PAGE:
The breakdown in the above table could be interpreted as a winner's metagame, i.e., a distribution of the types of decks that you could expect to face at the top tables if you were to make a deep run in a Pioneer tournament over the last few weeks. The top four archetypes in the metagame right now are Green Devotion, Izzet Phoenix, Rakdos Midrange, and Mono-White Humans. The biggest developments since my previous Pioneer analysis in October are the uptick for Izzet Phoenix, the emergence of Keruga Fires, and the downtick in Rakdos Midrange.

To showcase good, typical lists for all archetypes with at least a 2% record-weighted metagame share, I used a proprietary aggregation method that combines popularity and performance. The core of the method was explained in an article, but I have since extended it by considering win rates, sideboards, companions, land counts, and other relevant aspects, inspired by the theory behind artificial neural networks. It provides a systematic way to pinpoint the top fourteen "Decks to Beat" in Pioneer right before the release of The Brothers' War. Let's take a look.

Green Devotion, at 13.8% of the winner's metagame, has been the #1 archetype in Pioneer for a while. With Elves and Nykthos, Shrine to Nyx, you can potentially ramp into a turn-three Storm the Festival and put Karn, the Great Creator and Cavalier of Thorns onto the battlefield. With such raw power, it can go over the top of midrange decks. However, it is weak to blazingly fast aggro decks, which can exploit Green Devotion's lack of creature removal and reliance on expensive spells.

When playing against this deck, you should be aware that Green Devotion is capable of convoluted infinite loops. In tabletop events, I recommend using pen and paper to track your opponent's mana in pool, potential land drop for the turn, the number of The Chain Veil activations, the number of times Karn, the Great Creator has been activated, and the number of times Kiora, Behemoth Beckoner has been activated. This way, you'll make sure the game state remains clear and accurate.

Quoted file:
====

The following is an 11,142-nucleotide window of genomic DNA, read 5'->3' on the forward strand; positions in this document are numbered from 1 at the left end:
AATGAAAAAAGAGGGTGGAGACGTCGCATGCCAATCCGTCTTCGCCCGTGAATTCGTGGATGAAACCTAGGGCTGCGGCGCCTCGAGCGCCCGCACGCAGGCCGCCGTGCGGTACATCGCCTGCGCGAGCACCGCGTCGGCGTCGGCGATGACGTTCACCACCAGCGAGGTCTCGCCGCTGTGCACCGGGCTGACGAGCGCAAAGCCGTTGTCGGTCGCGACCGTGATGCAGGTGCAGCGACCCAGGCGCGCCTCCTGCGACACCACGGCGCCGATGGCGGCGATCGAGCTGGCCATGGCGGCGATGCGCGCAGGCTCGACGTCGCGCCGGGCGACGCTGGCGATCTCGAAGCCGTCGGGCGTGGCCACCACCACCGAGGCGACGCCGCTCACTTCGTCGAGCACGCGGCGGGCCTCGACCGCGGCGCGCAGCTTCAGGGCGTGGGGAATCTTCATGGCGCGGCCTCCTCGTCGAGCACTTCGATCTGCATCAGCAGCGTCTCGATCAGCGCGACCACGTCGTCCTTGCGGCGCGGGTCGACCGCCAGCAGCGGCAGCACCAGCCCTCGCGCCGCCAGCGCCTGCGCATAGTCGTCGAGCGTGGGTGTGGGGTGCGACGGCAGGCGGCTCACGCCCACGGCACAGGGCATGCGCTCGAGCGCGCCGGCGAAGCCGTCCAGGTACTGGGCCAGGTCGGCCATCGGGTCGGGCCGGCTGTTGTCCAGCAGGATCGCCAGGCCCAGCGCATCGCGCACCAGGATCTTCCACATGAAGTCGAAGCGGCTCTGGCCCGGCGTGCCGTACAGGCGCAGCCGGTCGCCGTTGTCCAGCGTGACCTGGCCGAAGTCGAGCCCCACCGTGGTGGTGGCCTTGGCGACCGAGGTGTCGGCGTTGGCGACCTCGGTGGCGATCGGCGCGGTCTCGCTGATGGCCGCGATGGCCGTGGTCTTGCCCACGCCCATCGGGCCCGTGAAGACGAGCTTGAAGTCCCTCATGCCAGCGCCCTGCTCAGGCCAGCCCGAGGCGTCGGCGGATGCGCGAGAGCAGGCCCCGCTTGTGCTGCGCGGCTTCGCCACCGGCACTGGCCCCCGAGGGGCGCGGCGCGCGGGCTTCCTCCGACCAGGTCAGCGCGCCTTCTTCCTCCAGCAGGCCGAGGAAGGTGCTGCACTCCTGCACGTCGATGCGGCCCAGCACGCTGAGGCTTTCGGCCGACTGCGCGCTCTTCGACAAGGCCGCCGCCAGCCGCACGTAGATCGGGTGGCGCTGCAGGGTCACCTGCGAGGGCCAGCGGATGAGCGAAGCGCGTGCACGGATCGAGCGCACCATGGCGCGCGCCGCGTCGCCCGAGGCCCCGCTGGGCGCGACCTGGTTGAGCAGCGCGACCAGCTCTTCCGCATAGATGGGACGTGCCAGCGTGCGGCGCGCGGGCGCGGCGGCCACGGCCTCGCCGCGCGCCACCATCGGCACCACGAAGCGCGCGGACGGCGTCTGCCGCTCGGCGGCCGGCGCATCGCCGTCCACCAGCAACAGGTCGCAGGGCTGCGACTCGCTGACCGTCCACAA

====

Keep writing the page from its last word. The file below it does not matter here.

The Brothers' War will introduce a lot of cards that could bolster Karn, the Great Creator. New sideboard options include Cityscape Leveler, Haywire Mite, The Stone Brain, Woodcaller Automaton, The Stasis Coffin, The Mightstone and Weakstone, and Portal to Phyrexia. We'll see this weekend which ones deserve a slot and how impactful they are.

Izzet Phoenix, also at 13.8% of the record-weighted metagame, has been on the rise and is now basically tied with Green Devotion in terms of metagame dominance. The game plan is to put multiple Arclight Phoenix into the graveyard, typically via Pieces of the Puzzle or Lightning Axe, and then recur them by chaining three one-mana spells in a single turn. Ledger Shredder, which has edged out Thing in the Ice in most lists, is also a good way to set up your graveyard.

When playing against this deck, try to avoid jamming into Spell Pierce if you can avoid it. It's usually only a two-of, but if your opponent is conspicuously holding a blue mana up, then consider casting a noncreature spell instead. Also, keep in mind that Izzet Phoenix is capable of copying Treasure Cruise or Temporal Trespass with Galvanic Iteration, which is often a game-winning play.

The Brothers' War introduces Brotherhood's End, which may be superior to Sweltering Suns from the sideboard. It not only damages planeswalkers but also gives you an out to Unlicensed Hearse. The artifact is a popular sideboard card against Izzet Phoenix, and Brotherhood's End may help to fight back.